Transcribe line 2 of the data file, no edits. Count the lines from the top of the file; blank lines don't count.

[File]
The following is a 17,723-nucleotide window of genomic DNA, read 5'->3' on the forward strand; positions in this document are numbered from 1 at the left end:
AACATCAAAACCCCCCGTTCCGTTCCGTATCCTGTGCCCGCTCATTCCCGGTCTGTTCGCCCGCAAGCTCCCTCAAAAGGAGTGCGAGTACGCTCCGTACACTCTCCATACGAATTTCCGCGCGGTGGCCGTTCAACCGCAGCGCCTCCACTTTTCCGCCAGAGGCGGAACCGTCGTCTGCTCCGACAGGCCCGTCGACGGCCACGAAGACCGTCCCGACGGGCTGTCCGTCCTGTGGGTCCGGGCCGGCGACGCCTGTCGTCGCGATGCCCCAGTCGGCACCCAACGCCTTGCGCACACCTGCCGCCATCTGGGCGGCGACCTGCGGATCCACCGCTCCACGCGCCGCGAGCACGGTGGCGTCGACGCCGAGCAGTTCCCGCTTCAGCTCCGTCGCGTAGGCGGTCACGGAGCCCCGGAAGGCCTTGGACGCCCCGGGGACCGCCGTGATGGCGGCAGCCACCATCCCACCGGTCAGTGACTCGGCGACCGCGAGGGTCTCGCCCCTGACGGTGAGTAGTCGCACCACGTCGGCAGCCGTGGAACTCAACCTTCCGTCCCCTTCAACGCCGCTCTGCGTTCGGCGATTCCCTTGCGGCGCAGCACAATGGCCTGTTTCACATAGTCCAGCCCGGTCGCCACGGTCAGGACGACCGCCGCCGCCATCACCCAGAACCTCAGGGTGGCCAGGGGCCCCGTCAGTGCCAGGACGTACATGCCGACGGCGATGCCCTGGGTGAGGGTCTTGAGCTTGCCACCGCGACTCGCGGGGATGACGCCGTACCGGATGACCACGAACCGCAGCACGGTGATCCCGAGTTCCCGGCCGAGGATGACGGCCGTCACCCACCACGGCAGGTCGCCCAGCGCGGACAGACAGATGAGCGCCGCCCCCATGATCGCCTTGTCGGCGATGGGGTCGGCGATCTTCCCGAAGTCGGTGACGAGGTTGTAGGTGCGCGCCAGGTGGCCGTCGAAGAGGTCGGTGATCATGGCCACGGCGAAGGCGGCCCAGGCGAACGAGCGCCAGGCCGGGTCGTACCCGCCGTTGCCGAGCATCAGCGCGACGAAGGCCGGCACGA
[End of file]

AACATCAAAACCCCCCGTTCCGTTCCGTATCCTGTGCCCGCTCATTCCCGGTCTGTTCGCCCGCAAGCTCCCTCAAAAGGAGTGCGAGTACGCTCCGTACACTCTCCATACGAATTTCCGCGCGGTGGCCGTTCAACCGCAGCGCCTCCACTTTTCCGCCAGAGGCGGAACCGTCGTCTGCTCCGACAGGCCCGTCGACGGCCACGAAGACCGTCCCGACGGGCTGTCCGTCCTGTGGGTCCGGGCCGGCGACGCCTGTCGTCGCGATGCCCCAGTCGGCACCCAACGCCTTGCGCACACCTGCCGCCATCTGGGCGGCGACCTGCGGATCCACCGCTCCACGCGCCGCGAGCACGGTGGCGTCGACGCCGAGCAGTTCCCGCTTCAGCTCCGTCGCGTAGGCGGTCACGGAGCCCCGGAAGGCCTTGGACGCCCCGGGGACCGCCGTGATGGCGGCAGCCACCATCCCACCGGTCAGTGACTCGGCGACCGCGAGGGTCTCGCCCCTGACGGTGAGTAGTCGCACCACGTCGGCAGCCGTGGAACTCAACCTTCCGTCCCCTTCAACGCCGCTCTGCGTTCGGCGATTCCCTTGCGGCGCAGCACAATGGCCTGTTTCACATAGTCCAGCCCGGTCGCCACGGTCAGGACGACCGCCGCCGCCATCACCCAGAACCTCAGGGTGGCCAGGGGCCCCGTCAGTGCCAGGACGTACATGCCGACGGCGATGCCCTGGGTGAGGGTCTTGAGCTTGCCACCGCGACTCGCGGGGATGACGCCGTACCGGATGACCACGAACCGCAGCACGGTGATCCCGAGTTCCCGGCCGAGGATGACGGCCGTCACCCACCACGGCAGGTCGCCCAGCGCGGACAGACAGATGAGCGCCGCCCCCATGATCGCCTTGTCGGCGATGGGGTCGGCGATCTTCCCGAAGTCGGTGACGAGGTTGTAGGTGCGCGCCAGGTGGCCGTCGAAGAGGTCGGTGATCATGGCCACGGCGAAGGCGGCCCAGGCGAACGAGCGCCAGGCCGGGTCGTACCCGCCGTTGCCGAGCATCAGCGCGACGAAGGCCGGCACGA